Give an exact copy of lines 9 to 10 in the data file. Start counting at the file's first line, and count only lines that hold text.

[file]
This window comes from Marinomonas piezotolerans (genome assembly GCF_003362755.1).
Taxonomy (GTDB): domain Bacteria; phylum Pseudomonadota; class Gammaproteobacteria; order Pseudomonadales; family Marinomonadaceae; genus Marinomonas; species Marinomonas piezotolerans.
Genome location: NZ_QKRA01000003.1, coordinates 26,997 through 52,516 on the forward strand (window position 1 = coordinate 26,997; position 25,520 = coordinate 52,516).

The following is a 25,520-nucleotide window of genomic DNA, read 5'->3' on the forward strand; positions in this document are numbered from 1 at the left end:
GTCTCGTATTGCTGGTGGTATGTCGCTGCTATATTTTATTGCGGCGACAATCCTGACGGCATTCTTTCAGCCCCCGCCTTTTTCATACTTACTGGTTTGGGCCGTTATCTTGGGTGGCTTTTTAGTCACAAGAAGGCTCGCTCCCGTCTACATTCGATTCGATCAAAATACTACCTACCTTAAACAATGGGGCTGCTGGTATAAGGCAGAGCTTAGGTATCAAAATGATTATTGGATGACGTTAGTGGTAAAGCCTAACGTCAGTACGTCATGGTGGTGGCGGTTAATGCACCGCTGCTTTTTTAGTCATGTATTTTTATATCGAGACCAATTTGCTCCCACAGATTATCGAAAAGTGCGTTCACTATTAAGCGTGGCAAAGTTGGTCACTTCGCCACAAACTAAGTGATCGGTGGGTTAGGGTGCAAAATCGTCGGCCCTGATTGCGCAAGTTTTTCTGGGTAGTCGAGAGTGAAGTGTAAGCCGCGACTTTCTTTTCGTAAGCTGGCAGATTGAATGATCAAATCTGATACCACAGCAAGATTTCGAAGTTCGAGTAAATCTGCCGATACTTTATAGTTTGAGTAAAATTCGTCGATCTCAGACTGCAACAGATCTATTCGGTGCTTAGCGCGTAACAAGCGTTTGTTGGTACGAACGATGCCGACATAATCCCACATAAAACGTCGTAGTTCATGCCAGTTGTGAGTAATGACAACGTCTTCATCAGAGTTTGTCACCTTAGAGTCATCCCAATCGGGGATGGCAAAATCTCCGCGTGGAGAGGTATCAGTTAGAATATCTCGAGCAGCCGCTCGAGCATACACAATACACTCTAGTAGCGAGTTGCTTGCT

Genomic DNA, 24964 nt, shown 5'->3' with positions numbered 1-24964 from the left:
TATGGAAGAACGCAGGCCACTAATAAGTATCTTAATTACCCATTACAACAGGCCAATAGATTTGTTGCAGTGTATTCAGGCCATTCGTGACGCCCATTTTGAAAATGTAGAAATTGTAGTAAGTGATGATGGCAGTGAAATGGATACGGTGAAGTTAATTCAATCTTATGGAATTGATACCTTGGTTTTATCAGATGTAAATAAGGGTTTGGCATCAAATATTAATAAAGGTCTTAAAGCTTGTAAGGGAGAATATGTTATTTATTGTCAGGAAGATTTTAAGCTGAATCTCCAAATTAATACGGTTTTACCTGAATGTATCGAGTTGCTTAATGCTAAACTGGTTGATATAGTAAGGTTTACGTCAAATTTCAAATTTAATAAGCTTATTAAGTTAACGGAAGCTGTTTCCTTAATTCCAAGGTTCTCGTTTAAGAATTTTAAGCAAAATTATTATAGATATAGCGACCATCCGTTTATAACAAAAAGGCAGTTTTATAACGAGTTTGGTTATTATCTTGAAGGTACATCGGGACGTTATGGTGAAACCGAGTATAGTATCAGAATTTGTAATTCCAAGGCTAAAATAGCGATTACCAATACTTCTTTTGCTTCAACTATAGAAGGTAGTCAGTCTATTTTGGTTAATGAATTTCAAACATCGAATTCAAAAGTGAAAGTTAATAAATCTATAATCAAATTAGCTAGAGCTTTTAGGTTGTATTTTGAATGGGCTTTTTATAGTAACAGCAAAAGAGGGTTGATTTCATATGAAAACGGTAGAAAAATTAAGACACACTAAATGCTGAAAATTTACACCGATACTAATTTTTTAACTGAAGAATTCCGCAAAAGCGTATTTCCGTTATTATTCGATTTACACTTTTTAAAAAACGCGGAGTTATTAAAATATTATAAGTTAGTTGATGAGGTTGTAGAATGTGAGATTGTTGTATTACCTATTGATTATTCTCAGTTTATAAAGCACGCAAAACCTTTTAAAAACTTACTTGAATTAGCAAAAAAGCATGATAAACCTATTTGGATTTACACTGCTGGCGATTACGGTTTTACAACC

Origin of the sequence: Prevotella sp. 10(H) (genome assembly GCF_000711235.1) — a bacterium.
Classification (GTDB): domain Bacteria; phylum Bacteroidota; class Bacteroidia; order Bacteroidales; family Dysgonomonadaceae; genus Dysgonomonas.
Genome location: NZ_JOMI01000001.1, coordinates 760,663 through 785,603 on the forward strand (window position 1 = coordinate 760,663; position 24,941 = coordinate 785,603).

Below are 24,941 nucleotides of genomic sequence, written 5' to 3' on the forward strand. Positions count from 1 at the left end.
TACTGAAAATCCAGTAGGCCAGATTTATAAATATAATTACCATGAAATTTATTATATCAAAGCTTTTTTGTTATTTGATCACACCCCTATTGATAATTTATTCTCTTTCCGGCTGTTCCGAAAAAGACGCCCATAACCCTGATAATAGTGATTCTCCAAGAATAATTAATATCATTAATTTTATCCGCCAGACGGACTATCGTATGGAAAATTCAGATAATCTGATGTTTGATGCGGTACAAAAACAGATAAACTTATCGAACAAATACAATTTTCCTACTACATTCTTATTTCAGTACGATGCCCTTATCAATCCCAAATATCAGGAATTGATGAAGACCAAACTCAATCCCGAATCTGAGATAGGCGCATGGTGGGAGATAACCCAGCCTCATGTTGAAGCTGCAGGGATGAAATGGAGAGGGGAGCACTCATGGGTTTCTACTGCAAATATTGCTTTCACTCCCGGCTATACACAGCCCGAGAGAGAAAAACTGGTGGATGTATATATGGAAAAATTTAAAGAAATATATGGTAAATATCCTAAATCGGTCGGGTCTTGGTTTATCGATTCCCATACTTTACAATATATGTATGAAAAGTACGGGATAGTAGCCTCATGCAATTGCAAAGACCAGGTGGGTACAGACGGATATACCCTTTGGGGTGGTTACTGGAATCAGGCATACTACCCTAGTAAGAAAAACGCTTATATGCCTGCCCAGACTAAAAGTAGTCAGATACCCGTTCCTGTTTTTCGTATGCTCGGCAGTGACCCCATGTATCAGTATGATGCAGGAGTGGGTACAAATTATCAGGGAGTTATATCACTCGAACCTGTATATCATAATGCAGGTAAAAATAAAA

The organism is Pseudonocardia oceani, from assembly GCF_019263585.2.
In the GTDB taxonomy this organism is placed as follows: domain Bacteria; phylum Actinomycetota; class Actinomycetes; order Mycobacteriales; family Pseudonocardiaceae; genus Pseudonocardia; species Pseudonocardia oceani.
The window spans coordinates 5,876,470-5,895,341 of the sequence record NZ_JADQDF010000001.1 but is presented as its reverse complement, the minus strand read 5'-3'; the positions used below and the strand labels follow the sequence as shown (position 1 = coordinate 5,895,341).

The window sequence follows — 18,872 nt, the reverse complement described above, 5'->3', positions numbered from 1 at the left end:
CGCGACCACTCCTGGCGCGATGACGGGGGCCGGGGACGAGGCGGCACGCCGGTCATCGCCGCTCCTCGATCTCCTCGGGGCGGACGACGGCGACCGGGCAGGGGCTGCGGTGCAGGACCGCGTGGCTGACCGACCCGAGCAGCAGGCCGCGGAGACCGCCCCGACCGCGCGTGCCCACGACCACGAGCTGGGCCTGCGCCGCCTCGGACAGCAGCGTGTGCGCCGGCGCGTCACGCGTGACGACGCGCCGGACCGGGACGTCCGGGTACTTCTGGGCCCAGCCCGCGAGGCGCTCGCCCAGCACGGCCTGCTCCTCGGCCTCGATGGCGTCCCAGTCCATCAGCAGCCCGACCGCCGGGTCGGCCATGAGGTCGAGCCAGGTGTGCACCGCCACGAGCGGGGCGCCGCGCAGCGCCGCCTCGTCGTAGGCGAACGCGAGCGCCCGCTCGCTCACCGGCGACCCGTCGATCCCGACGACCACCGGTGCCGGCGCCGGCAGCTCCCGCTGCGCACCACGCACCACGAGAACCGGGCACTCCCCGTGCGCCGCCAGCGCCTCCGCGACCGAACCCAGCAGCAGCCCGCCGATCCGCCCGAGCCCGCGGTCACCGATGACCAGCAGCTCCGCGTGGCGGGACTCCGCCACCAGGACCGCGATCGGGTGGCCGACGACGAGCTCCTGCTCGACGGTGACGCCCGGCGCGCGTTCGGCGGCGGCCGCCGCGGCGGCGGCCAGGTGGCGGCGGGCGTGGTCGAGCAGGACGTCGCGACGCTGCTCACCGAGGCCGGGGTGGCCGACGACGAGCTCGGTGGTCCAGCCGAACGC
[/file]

Classification (GTDB): domain Bacteria; phylum Bacteroidota; class Bacteroidia; order Bacteroidales; family Dysgonomonadaceae; genus Dysgonomonas.
Genome location: NZ_JOMI01000001.1, coordinates 760,663 through 785,603 on the forward strand (window position 1 = coordinate 760,663; position 24,941 = coordinate 785,603).